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Indonesia’s morality laws threaten re-emergence of ‘overlooked


Just weeks after Indonesia burnished its international standing by successfully hosting a G20 leaders summit in Bali last month, a suicide bomber reminded the world of the ever-present threat of Islamist extremism in south-east Asia’s largest country.

The attack last week on the island of Java killed one and wounded nearly a dozen others and came just a day after Indonesia, home to the world’s biggest Muslim population, made long-mooted revisions to its criminal code including outlawing sex outside marriage.

Although characterised by some experts as a compromise, the new code has managed to both alarm human rights advocates and anger Islamist groups, from moderates to extremists. Notes left near the bombing described the new criminal code as a “law of infidels”, according to police.

The controversy shows the difficulty for Indonesia’s president Joko Widodo of balancing the country’s deeply conservative religious culture with its efforts to present a modern face to international investors attracted by its growing middle classes and rich natural resources. As one of the world’s biggest democracies, the country is closely watched as a counterweight to more extreme interpretations of Islam around the world.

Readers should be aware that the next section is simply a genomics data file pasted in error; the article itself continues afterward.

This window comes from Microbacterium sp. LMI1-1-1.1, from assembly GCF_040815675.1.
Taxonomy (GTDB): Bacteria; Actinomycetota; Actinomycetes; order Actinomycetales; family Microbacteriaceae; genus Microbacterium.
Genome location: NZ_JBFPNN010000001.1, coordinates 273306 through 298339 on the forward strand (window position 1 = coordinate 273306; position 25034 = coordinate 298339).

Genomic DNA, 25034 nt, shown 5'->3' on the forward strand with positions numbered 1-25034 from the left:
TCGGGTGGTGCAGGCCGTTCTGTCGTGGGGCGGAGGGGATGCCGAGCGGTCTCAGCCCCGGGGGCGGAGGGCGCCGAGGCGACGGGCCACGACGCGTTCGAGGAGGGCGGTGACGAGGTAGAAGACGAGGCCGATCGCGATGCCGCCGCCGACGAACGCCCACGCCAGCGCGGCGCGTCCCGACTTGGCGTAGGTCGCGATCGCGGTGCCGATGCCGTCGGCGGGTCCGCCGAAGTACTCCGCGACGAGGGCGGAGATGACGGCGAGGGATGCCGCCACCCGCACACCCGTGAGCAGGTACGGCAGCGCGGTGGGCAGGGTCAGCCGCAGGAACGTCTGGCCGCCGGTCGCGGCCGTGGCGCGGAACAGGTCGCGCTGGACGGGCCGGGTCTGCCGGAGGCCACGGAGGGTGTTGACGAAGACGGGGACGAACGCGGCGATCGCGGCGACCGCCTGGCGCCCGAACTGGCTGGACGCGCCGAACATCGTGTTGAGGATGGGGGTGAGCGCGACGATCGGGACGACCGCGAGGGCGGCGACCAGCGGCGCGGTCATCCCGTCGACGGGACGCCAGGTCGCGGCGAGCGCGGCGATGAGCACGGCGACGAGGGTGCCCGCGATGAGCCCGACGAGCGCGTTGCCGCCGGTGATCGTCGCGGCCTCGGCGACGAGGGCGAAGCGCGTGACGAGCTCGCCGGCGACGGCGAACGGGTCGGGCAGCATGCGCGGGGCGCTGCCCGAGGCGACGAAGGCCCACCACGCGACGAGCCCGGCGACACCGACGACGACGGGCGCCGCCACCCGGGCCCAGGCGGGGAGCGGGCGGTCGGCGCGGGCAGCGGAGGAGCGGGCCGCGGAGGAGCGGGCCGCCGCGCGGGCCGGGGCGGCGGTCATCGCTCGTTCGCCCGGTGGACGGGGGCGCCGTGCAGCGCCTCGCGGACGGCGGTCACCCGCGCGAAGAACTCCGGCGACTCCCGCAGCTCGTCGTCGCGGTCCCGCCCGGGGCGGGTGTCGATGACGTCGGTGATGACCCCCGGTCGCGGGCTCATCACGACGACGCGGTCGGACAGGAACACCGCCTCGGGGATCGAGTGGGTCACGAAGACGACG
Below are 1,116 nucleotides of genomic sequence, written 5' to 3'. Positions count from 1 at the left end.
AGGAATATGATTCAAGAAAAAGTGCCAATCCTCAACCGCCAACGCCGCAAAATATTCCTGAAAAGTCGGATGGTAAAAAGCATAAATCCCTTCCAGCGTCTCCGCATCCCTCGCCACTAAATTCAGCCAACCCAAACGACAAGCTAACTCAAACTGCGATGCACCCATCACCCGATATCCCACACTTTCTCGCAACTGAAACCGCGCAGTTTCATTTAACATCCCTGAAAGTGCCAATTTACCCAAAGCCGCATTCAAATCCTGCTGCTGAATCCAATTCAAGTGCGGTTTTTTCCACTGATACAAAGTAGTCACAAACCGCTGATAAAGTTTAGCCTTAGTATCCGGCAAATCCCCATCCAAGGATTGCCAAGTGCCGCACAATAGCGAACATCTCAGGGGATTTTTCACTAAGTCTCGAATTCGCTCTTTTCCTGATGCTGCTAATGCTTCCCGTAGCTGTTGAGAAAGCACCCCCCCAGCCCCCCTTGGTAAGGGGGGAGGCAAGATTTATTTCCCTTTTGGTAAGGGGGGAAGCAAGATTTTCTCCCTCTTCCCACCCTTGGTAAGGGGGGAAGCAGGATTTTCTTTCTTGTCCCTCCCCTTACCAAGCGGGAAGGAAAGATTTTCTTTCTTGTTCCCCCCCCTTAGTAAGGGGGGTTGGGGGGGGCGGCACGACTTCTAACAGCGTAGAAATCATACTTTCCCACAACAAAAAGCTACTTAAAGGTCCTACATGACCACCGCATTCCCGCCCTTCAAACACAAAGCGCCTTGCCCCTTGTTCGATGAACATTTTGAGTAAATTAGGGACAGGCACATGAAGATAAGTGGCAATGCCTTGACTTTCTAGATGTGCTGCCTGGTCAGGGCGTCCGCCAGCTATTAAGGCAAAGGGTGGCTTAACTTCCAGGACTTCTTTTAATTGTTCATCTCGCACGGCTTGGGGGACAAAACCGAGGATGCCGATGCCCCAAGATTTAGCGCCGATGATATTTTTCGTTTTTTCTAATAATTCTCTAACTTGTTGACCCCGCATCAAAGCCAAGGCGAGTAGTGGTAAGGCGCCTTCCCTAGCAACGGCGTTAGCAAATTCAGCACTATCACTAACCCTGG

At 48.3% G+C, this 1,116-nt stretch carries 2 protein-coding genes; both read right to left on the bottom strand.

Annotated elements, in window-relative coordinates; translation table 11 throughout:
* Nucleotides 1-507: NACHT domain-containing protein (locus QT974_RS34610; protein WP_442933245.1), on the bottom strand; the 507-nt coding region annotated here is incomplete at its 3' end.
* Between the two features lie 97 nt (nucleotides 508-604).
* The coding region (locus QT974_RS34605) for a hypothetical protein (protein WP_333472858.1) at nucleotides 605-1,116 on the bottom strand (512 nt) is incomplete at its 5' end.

“It was really unfortunate timing. There was a real buzz around the G20, and how an overlooked giant was finally getting the attention it deserves and had stopped punching below its weight,” said Peter Mumford, a south-east Asia analyst for Eurasia Group. “That comes crashing to a halt with some of the global headlines this week.” 

The overhaul of the criminal code, a relic of a Dutch colonial law, had been planned since the 1960s. In addition to fines and possible prison sentences for cohabitation outside marriage, the sweeping revisions approved by parliament on Tuesday also outlawed insults against the president, advocating ideologies other than Indonesia’s official state doctrine of Pancasila, and protesting without a permit.

The changes will not come into force for three years and opponents can challenge them in the constitutional court, though analysts have suggested such efforts are unlikely to succeed.

Many see the criminal code revisions as evidence of democratic backsliding under Widodo, despite his reputation as a liberal reformer. “Jokowi”, as he is known in Indonesia, has been in power since 2014 and has a supermajority in parliament.

“You could definitely say this is being seen as a walk back of democratic freedoms,” said Arya Fernandes, a political analyst at the Centre for Strategic and International Studies in Indonesia.

Others argued the revisions could have been more severe. They introduce, for instance, limits on who can report alleged breaches. For sex outside of marriage, only parents, a spouse or children can bring charges. For insults against the state, solely the president, vice-president or relevant institution can determine that they have been offended.